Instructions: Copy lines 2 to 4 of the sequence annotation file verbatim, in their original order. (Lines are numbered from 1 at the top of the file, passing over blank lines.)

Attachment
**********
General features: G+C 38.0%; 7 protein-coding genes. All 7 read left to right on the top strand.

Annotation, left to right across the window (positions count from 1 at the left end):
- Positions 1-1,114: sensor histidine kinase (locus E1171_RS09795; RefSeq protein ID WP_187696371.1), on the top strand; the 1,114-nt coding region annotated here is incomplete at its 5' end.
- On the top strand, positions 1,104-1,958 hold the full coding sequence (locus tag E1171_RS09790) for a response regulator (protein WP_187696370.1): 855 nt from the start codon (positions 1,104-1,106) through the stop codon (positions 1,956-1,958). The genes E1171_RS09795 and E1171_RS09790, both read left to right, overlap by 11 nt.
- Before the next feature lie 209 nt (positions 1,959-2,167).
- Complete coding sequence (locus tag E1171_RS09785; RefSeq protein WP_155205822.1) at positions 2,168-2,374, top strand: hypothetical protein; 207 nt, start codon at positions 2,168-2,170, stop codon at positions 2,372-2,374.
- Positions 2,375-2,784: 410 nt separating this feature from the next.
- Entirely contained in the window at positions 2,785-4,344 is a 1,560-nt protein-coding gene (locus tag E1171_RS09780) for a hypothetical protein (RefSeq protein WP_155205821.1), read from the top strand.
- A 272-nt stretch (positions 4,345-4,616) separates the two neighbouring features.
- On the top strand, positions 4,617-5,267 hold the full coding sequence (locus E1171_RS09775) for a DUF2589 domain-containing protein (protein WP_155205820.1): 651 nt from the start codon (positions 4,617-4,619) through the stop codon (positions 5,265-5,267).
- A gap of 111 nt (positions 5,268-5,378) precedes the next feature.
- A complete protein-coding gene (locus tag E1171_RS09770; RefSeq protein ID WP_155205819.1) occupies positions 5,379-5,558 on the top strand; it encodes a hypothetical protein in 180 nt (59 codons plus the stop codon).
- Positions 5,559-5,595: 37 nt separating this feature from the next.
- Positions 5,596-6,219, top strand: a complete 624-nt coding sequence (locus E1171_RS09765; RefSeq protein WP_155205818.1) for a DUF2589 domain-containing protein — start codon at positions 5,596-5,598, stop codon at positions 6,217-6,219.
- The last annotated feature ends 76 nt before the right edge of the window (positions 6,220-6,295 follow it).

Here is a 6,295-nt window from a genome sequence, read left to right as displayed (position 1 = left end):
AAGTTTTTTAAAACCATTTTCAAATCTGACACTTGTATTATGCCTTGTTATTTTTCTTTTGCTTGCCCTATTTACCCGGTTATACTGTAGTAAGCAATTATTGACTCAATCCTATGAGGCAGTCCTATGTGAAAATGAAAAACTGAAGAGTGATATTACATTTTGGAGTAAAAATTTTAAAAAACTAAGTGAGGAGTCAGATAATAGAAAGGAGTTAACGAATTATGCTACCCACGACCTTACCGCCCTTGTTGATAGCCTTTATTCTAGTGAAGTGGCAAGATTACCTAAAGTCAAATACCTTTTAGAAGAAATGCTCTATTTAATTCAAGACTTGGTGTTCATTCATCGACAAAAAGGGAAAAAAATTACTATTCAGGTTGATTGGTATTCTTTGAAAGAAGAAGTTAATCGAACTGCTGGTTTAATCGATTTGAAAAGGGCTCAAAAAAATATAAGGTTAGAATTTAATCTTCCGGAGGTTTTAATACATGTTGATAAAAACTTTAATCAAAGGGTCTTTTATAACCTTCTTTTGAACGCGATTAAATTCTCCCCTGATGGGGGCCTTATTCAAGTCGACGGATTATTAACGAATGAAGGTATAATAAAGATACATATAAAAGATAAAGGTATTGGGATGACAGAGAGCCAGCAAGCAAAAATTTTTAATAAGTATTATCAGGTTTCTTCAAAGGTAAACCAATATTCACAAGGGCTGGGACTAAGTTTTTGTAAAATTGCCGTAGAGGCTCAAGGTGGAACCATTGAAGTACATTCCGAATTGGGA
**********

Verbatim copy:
Annotation, left to right across the window (positions count from 1 at the left end):
- Positions 1-1,114: sensor histidine kinase (locus E1171_RS09795; RefSeq protein ID WP_187696371.1), on the top strand; the 1,114-nt coding region annotated here is incomplete at its 5' end.
- On the top strand, positions 1,104-1,958 hold the full coding sequence (locus tag E1171_RS09790) for a response regulator (protein WP_187696370.1): 855 nt from the start codon (positions 1,104-1,106) through the stop codon (positions 1,956-1,958). The genes E1171_RS09795 and E1171_RS09790, both read left to right, overlap by 11 nt.